EU language industry 'worth 8.4bn euros'

  

Europe's €8.4bn language industry is set to grow by 10% annually over the next few years after having recorded one of the highest growth rates of any EU industrial sector despite the economic crisis, according to a European Commission-backed study published last Friday (27 November).

The study on the size of the EU language industry, the first of its kind, found that the bloc's language sector recorded turnover of €8.4bn in 2008. 

If growth continues as projected, then the industry will be posting turnover of between €16.5bn and €20bn by 2015, the study predicts, making the language sector one of the largest growth industries in Europe. 

Language sector 'less affected' by crisis 

"The language industry seems to be less affected by the financial crisis than other industry sectors," it found. 

Putting the growth down to the fact that "the industry is different from what it was years ago," Multilingualism Commissioner Leonard Orban said "the rise of new fields such as subtitling, localisation and editing" had shown that European language professionals "need to acquire new competences". 

"The European Commission supports the development of such competences, for instance by promoting the European Masters in translation," Orban added. 

Carried out by the Language Technology Centre, a UK-based company, on behalf of the EU executive, the report found that the language market is becoming increasingly consolidated among major players. 

However, low barriers to entry in the translation and interpreting fields mean that market is characterised by many players and substantial competition, it asserts. 

The study also drew attention to the positive effects of globalisation, which demand translation and interpreting into new languages, and other new language-related services. 

€5.7bn of the turnover generated in 2008 related to translation and interpreting. But Karl-Johan Lönnroth, director-general of the Commission's translation department, was quick to stress that "the language industry about much more than translation and interpreting – it's about subtitling, education, dubbing and language technologies". 

Indeed, the study encompassed the industry sectors of software localisation, website globalisation, language technology tools (€568m), language teaching (€1.6bn), subtitling and dubbing (€633m), consultancy in linguistic issues, provision of language services in corporate environments, and organisation of international conferences (€143m) alongside translation and interpreting. 

"Even in the UK, with English as a lingua franca tool of communication, the language industry is massive," Lönnroth said, adding: "It's a growth sector that is here to stay, and is helping the economy in general to grow. Globalisation means that English is not enough."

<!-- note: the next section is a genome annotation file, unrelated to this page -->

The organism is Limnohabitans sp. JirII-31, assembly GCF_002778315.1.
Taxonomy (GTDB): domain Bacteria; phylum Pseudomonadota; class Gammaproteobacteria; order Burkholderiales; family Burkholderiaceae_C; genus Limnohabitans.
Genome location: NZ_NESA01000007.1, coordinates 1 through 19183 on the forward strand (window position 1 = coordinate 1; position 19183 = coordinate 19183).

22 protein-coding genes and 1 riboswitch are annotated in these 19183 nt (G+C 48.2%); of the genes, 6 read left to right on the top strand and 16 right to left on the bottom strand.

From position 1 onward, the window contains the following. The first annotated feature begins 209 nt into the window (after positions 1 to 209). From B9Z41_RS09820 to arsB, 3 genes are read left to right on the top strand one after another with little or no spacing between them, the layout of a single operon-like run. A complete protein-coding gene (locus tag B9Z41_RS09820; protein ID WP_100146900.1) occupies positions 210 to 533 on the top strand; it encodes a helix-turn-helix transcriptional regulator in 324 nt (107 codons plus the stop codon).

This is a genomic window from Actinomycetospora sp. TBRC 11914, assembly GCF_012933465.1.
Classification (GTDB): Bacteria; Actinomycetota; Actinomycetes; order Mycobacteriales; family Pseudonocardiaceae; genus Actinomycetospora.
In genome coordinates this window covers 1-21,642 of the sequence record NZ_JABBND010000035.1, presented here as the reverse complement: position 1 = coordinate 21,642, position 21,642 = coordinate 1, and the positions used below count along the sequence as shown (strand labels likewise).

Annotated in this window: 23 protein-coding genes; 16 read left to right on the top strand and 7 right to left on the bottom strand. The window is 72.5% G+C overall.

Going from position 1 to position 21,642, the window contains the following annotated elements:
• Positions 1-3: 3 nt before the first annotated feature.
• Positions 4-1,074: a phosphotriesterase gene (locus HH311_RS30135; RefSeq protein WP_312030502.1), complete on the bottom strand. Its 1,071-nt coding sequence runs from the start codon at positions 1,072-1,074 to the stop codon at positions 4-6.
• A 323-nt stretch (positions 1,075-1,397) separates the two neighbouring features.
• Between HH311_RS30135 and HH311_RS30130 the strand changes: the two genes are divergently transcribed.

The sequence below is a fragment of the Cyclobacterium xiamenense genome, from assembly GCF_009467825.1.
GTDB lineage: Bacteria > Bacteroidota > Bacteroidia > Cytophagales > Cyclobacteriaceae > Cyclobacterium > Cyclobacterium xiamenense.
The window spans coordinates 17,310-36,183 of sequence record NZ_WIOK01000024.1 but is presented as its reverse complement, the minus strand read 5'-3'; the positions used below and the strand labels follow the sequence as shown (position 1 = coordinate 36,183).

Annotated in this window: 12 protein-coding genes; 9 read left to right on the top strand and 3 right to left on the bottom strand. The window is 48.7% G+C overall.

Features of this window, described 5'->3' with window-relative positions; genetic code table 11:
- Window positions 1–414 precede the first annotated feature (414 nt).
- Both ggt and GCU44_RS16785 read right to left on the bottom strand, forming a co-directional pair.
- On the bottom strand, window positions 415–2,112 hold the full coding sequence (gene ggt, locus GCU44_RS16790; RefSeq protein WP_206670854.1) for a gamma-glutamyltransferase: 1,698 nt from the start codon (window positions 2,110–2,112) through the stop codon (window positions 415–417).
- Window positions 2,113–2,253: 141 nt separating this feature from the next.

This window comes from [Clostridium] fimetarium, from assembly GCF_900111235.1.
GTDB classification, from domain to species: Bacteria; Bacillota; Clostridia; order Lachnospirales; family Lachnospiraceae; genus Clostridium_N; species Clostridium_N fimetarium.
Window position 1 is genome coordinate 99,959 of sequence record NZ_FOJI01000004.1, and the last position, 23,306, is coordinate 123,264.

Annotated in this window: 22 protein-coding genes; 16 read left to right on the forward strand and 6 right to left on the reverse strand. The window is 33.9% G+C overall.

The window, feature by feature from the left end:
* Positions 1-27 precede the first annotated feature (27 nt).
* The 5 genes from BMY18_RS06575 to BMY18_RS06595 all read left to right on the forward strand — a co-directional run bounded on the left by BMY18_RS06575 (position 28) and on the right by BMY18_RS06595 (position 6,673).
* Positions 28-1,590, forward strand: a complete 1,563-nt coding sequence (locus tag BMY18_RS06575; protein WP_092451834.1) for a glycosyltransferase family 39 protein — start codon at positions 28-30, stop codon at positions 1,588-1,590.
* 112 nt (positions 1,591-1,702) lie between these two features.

Indeed, the study found that many foreign companies – and especially SMEs with limited funds - underestimate the impact of properly presenting their products and services in the target country's language, putting them at a disadvantage compared to national competitors. 

"We're seeing a paradigm shift: languages are seen as boosting economic growth rather than being a cost," said Lönnroth, claiming that "you cannot sell your product if you don't speak the language of your market". 

Meanwhile, "a considerable lack of properly skilled human resources" is forcing European companies to turn to machine translation to satisfy their needs, the study found, predicting that such tools are likely to be used more widely in future. 

Positive impact of enlargement 

The study found that growth in the language sector was particularly impressive in Eastern Europe as multinational companies seek to establish themselves there in the wake of the EU's 2004 and 2007 enlargements. 

"Enlargement has led to Eastern European languages being considered international languages for the first time. Eastern Europe also has high technological skills, and we're seeing a shift in the language sector towards the region," said the EU executive's Lönnroth. 

The European Commission will use the study's findings to improve its training methods and update its own statistical databases. 

Positions: 

"The language industry has both an economic and strategic importance. Economic, because of its size, its resistance to the present crisis and especially its future potential. Strategic, because it is essential to preserving people's identities and culture and to coping in a globalised world," said EU Multilingualism Commissioner Leonard Orban, commenting on the study's findings. 

Presenting the study in Brussels on Friday, Karl-Johan Lönnroth, director-general of the European Commission's translation department, said "language learning isn't just a hobby. It can give you access to a wide variety of occupations, which is of course important given the economic crisis." 

"We'll use these findings to improve our statistical database and improve the training on offer," he added. 

Adriane Rinsche of UK firm the Language Technology Centre, one of the study's authors, said the EU language industry was likely much bigger than the report had found. 

"Our estimate is extremely conservative. It's an absolute minimum as we didn't want to over-estimate anything. The industry is likely much bigger," she said. 

Stressing the importance for companies of communicating in the language of their customers, Rinsche claimed that "you're completely out of a local market if you cannot compete with the local companies in the native language of the country". 

"It is necessary to actively and visibly address and promote the importance of overcoming language barriers in order to ensure economic success for European companies within and outside Europe much more than is currently the case," concluded the study, carried out by the Language Technology Centre on behalf of the European Commission. 

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